Hey there, time traveller!
This article was published 5/7/2019 (1050 days ago), so information in it may no longer be current.
If nothing else, one must certainly admire Brian Pallister’s resolve.
The premier of Manitoba has demonstrated numerous times since being sworn into office in 2016 that he’s not the sort to easily let loose of an idea, a promise, a crusade or a grudge — even, at times, when the available evidence suggests the more practical and economical approach would be to retreat and reconsider.
The latest example of Mr. Pallister’s dedication to doggedness came this week in the form of his declaration that Manitoba’s lawsuit against the federal government over its imposition of a carbon tax will continue in Federal Court.
This determined posture persists despite Saskatchewan and Ontario both having lost carbon tax-related lawsuits in their respective courts of appeal. New Brunswick had also planned a challenge, but Premier Blaine Higgs now says he might abandon it while maintaining New Brunswick’s standing as an intervener as Saskatchewan appeals its case to the Supreme Court.
"We believe we have a compelling case to make," Mr. Pallister said this week in reference to the decision to push ahead with the suit. Manitoba filed its constitutional question in Federal Court on April 24. Last week, a federal judge set out timelines for the case; because of the upcoming provincial and federal elections, the two sides won’t meet to set a hearing date until early next year.
On the issue of Manitoba’s case being sufficiently different from the unsuccessful challenges mounted by its provincial neighbours, Mr. Pallister must prove his point. He says that in addition to challenging the legality of a federally imposed carbon tax — which was deemed constitutional by majority rulings in both Saskatchewan and Ontario — Manitoba’s suit also claims the fuel charge imposed in the province by the Trudeau government is unfair because it is higher than in other jurisdictions. The premier has yet to back up this assertion with scientific or economic evidence.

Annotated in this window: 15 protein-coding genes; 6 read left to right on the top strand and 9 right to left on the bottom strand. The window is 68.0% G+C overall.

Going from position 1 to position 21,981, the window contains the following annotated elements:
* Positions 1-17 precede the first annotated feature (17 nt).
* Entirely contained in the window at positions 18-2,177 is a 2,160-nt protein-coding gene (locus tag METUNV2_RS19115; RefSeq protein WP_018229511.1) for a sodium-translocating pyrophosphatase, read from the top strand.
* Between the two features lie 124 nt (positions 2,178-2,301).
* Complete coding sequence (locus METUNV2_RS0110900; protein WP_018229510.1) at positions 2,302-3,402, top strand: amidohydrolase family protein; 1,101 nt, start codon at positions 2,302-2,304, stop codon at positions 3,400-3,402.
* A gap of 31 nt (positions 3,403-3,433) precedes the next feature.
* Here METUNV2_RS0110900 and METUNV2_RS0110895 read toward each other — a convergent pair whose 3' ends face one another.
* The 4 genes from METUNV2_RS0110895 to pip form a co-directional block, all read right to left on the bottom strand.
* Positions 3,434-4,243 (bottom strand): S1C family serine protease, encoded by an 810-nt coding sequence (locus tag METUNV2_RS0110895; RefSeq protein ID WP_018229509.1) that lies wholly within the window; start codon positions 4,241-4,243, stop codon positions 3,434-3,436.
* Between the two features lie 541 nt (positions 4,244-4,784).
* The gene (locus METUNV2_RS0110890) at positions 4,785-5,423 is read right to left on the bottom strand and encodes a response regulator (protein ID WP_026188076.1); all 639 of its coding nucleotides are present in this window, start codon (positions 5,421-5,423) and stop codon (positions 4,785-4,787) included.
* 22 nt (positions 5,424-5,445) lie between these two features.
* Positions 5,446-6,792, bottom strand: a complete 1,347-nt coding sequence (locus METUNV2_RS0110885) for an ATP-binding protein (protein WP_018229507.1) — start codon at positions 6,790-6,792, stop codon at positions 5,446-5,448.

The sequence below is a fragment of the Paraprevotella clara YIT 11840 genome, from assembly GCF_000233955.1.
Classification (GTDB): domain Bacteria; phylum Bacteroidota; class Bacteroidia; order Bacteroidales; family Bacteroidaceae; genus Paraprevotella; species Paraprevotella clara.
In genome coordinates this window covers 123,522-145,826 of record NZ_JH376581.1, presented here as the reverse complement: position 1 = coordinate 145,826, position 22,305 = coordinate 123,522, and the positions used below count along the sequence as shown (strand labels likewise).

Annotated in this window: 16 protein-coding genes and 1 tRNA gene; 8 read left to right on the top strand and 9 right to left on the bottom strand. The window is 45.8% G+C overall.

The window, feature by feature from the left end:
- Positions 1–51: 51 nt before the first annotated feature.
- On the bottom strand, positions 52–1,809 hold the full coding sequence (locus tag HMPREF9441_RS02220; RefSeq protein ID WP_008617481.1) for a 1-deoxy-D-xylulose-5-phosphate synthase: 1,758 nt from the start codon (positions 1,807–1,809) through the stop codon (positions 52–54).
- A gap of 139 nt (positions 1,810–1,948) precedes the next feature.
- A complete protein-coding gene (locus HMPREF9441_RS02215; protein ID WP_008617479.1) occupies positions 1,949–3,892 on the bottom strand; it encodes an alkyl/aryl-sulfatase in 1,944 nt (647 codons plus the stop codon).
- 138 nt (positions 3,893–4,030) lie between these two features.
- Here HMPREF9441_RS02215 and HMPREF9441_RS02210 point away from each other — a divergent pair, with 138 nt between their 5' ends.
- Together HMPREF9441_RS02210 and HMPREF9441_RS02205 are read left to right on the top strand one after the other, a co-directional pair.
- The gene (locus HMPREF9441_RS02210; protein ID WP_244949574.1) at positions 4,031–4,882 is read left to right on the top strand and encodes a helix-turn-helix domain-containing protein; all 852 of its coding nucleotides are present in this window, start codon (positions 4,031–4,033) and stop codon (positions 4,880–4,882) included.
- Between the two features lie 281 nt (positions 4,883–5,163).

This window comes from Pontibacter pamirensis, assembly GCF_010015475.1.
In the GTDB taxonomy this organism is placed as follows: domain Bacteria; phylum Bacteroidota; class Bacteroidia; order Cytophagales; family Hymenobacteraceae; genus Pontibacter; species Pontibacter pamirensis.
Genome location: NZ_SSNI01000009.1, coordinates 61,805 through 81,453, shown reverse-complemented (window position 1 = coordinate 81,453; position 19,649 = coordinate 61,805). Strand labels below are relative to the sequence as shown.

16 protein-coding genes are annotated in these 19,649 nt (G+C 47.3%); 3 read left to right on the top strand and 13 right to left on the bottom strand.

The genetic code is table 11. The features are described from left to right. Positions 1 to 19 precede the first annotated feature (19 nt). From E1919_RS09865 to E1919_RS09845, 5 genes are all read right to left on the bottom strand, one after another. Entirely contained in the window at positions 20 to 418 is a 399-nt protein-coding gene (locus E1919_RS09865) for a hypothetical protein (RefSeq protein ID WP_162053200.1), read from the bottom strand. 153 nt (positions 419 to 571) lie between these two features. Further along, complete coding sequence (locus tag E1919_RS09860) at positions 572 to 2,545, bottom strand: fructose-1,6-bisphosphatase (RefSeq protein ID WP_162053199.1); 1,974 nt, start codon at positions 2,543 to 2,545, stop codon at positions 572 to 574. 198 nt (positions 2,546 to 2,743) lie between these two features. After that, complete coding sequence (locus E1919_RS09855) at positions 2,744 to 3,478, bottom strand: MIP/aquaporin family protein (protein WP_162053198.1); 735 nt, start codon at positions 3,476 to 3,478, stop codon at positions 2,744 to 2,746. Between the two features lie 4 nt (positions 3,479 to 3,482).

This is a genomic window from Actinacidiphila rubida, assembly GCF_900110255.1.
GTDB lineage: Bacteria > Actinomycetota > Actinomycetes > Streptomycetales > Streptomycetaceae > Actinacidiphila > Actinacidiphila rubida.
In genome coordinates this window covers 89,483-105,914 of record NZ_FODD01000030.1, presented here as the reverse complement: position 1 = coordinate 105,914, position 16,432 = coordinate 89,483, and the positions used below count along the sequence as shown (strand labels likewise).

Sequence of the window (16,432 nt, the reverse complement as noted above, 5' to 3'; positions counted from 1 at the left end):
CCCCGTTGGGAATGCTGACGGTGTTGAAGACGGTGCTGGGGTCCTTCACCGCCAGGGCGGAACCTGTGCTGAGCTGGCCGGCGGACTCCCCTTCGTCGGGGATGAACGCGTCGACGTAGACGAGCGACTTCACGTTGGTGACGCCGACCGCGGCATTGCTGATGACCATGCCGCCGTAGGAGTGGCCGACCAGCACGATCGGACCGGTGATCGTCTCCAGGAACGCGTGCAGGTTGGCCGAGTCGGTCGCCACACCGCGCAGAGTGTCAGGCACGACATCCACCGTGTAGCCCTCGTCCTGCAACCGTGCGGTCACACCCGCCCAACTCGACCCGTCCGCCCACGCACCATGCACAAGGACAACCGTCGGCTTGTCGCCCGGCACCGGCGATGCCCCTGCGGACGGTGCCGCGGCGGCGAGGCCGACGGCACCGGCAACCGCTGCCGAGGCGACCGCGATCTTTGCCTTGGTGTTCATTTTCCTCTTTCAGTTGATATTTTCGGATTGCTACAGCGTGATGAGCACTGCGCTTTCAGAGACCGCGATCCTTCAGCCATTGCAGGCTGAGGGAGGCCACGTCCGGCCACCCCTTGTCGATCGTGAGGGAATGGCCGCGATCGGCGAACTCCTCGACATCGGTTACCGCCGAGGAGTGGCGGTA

The Manitoba argument states the federal government did not adequately consider the flat-rate carbon tax which was included in Manitoba’s green plan. Given that Mr. Pallister later inexplicably cancelled that flat-rate tax, this argument seems stale-dated. The premier does, however, rightly assert that the federal carbon plan does not give Manitoba credit for its abundance of environmentally friendly hydroelectricity.
The carbon tax won’t be more than an ancillary issue in the provincial election conversation, but Mr. Pallister might still be forced to defend his Federal Court fight.
Whether all this amounts to better odds that Manitoba can successfully confront the federal government where other provinces have failed remains to be seen — and won’t be seen until after voters in this province have decided whether to give Mr. Pallister a second mandate that would necessarily include pursuing this court action to some logical conclusion or other.
Those in the election-handicapping business have installed Mr. Pallister as a prohibitive favourite to return as premier, but the campaign that will begin in earnest next month will require him to answer difficult questions about several sticky issues, including health-care reform, Crown corporation governance and the opioid crisis.
The carbon tax won’t be more than an ancillary issue in the provincial election conversation, but Mr. Pallister might still be forced to defend his Federal Court fight — in a national poll released in May, roughly half the Prairie dwellers surveyed opposed provincial governments spending taxpayer dollars to challenge the federal carbon tax.
More than anything else, Mr. Pallister has tried to make his first term about fiscal responsibility, protecting taxpayers’ dollars and putting more money back on Manitobans’ figurative kitchen tables. In that context, continuing to spend on a court challenge that has been a losing bet in other provinces might be a bit of a tough sell.